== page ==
I do not know what we plan on doing with the licenses in Alaska and the Gulf, but we definitely appreciate the congratulations on the auction victory (and our scent, even though I prefer a robust ocean breeze to florals). I know you're a coverage guru, so if anything I am even more amped that you're stoked. We've been celebrating big time (like we do). It's not enough to have it - we have to implement it - but I have faith in the folks up top who say we're aiming to get that rolling before the year is over!
In Alaska most of T-Mobile's coverage is "partner" coverage and bad partner coverage in that it doesn't even have data with it, just voice and text.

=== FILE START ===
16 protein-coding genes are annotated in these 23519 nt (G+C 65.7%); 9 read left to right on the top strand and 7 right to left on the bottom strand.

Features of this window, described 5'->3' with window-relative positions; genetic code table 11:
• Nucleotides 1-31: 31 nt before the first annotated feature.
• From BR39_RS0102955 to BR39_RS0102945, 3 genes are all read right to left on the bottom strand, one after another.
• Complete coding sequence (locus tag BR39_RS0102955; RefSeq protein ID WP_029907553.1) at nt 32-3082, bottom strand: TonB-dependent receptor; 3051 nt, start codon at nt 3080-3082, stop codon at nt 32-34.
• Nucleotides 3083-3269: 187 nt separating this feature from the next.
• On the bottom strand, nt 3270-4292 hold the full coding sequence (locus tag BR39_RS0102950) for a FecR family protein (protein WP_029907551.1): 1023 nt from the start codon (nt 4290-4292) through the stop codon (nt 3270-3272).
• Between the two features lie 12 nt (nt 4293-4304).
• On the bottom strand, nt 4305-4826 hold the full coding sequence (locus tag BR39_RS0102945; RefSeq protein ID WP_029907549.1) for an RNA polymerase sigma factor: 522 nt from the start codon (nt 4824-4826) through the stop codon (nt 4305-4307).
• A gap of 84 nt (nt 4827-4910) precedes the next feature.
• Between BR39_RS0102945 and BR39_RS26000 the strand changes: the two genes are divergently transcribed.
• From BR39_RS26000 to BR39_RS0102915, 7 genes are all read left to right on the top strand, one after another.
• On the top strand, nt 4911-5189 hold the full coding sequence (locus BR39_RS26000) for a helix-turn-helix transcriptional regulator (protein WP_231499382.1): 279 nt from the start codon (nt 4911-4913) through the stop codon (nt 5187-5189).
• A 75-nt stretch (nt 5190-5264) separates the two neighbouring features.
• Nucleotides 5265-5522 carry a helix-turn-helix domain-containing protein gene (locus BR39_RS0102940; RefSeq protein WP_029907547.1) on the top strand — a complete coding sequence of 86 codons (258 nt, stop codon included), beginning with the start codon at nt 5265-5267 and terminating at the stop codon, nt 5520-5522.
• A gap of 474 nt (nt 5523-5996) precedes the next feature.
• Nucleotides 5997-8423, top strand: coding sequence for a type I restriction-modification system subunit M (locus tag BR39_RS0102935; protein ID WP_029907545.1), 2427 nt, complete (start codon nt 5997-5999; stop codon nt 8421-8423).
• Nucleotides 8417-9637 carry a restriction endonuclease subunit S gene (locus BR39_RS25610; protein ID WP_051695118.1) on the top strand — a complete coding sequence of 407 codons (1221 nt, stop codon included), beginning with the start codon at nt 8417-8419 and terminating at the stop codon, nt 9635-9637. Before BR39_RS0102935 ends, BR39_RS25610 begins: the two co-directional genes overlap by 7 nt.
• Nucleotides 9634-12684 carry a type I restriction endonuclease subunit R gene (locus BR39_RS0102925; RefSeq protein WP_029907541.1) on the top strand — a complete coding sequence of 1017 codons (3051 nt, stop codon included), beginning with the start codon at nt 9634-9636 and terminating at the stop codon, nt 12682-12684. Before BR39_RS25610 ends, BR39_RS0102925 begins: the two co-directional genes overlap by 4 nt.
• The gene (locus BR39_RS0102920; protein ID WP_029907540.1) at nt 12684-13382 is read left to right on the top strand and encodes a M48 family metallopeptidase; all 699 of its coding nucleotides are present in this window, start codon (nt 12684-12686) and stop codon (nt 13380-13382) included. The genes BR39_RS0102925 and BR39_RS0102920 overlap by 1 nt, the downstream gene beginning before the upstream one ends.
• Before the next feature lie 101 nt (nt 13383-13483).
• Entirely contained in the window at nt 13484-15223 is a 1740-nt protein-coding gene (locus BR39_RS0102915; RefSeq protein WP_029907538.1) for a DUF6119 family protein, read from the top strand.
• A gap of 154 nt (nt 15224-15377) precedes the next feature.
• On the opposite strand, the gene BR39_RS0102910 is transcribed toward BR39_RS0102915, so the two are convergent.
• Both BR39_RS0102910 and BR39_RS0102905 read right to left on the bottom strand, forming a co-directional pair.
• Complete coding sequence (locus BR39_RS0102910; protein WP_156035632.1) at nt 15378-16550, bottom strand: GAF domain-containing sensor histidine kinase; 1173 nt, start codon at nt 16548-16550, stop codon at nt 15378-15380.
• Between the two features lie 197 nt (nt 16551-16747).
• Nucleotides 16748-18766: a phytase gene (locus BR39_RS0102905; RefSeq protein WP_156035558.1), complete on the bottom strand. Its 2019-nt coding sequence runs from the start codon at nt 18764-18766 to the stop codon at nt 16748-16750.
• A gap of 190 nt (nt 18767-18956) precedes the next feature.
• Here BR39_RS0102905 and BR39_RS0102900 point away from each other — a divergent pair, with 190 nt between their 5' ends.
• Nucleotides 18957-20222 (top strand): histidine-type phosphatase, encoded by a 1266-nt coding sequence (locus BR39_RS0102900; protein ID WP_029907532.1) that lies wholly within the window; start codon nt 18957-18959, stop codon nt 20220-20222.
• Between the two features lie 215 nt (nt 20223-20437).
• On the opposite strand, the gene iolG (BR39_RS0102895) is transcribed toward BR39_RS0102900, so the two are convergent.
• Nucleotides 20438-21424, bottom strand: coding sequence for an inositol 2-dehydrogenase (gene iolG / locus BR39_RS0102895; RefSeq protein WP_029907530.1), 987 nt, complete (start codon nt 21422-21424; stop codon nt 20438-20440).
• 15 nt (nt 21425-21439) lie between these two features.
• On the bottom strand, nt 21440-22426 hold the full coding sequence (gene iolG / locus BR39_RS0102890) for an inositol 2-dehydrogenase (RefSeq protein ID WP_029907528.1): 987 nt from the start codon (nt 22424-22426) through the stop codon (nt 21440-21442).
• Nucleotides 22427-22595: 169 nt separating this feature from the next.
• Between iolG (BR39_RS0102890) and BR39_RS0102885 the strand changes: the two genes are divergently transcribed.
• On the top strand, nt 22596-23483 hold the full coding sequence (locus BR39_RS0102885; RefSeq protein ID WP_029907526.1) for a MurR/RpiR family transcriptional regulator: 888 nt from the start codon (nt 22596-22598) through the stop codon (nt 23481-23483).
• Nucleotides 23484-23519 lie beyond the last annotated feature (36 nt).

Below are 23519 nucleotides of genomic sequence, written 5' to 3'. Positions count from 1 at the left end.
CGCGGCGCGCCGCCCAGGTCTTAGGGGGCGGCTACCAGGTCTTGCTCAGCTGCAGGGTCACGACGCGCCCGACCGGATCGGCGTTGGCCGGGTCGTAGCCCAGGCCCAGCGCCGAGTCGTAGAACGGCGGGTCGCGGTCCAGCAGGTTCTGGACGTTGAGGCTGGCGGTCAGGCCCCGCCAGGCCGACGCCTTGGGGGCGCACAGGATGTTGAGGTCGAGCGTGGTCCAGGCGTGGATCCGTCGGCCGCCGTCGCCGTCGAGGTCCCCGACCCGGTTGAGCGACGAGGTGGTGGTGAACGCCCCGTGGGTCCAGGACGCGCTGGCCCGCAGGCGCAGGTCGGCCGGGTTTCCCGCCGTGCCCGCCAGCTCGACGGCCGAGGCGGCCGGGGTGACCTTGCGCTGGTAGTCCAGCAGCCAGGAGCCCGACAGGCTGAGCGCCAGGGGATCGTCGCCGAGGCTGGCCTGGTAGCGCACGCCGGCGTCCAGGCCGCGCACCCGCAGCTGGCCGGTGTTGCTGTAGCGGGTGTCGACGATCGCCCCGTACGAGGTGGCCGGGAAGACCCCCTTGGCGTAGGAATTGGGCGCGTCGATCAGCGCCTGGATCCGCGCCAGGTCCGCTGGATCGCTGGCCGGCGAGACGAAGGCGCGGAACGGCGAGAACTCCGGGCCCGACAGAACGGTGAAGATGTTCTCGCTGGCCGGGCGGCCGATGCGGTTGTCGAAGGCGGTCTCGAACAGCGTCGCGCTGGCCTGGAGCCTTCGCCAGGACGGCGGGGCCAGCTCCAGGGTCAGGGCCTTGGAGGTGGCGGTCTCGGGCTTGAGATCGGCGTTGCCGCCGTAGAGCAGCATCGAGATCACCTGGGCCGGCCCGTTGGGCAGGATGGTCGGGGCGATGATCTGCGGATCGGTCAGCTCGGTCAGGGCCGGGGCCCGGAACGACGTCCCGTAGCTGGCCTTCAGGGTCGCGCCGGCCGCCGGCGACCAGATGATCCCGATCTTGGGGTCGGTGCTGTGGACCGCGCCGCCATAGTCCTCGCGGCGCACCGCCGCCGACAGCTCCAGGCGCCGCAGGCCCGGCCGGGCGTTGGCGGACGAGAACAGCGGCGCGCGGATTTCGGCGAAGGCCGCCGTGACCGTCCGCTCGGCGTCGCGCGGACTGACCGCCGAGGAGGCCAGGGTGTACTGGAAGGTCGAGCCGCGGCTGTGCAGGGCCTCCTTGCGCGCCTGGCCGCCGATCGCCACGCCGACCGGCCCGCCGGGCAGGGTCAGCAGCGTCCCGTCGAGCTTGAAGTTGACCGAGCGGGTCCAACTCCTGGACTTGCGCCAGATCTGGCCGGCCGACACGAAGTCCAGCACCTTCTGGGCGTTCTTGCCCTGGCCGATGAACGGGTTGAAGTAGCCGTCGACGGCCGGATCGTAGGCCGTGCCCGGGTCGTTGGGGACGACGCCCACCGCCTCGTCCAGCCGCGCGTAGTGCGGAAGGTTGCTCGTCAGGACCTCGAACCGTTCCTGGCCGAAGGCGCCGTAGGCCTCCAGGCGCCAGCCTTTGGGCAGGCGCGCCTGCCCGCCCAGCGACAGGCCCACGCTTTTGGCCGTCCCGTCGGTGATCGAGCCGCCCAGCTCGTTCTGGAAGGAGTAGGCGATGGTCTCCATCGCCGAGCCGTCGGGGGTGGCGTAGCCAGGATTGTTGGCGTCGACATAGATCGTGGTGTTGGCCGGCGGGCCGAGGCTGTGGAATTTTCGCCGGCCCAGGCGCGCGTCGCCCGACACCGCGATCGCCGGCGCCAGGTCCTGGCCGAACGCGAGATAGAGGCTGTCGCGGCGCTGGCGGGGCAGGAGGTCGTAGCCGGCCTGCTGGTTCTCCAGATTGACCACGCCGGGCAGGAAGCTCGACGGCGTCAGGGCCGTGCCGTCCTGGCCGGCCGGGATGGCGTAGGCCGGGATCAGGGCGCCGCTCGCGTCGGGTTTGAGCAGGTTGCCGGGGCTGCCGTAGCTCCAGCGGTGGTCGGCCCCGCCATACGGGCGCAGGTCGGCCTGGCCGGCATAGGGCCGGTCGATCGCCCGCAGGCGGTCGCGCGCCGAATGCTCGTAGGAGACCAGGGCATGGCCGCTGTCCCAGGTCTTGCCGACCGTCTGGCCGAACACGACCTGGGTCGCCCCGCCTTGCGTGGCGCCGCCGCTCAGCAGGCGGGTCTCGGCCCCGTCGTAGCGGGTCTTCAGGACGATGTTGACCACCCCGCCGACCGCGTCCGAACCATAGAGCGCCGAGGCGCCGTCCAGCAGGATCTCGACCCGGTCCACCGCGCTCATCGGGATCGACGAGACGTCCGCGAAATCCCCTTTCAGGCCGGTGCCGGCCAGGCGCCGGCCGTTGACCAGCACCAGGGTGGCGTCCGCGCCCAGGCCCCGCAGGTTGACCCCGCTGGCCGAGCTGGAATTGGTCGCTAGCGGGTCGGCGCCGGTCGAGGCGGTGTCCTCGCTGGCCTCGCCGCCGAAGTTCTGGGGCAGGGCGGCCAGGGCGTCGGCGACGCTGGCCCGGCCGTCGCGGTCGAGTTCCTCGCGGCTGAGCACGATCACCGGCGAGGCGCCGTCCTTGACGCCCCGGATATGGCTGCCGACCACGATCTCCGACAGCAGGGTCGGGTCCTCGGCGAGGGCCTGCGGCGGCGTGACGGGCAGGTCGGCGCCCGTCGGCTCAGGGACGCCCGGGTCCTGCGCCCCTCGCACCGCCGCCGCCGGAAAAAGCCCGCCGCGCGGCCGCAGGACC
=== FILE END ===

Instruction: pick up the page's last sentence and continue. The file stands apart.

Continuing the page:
I would assume the gulf is for the oil rigs and all the "boaters" that go out fishing in the gulf.
My theory is that the licenses in the Gulf were really cheap and have no build-out requirements. Since the FCC stupidly set up the license boundaries at the shoreline (not 12 miles out), it has caused some issues between the Gulf carrier, Broadpoint and the terrestrial carriers. Broadpoint and AT&T entered a complicated lease arrangements for some 850 MHz cellular licenses so that Broadpoint can locate some towers on land and AT&T can project their signal out into the Gulf for some miles.
My theory is that if T-Mobile can get the same license blocks on land as the 10x10 they got in the Gulf, then they will be free to cover as much as they can from the shore. I don't see T-Mobile getting into the highly specialized and expensive field of running cell sites from offshore oil platforms.
My other theory, which is really out there, is that given the same 10x10 block nationwide, T-Mobile could eventually use HAPS for wide-area rural coverage. I know it's far out but we're talking about having driverless cars in the near future. So, it might not be that far out.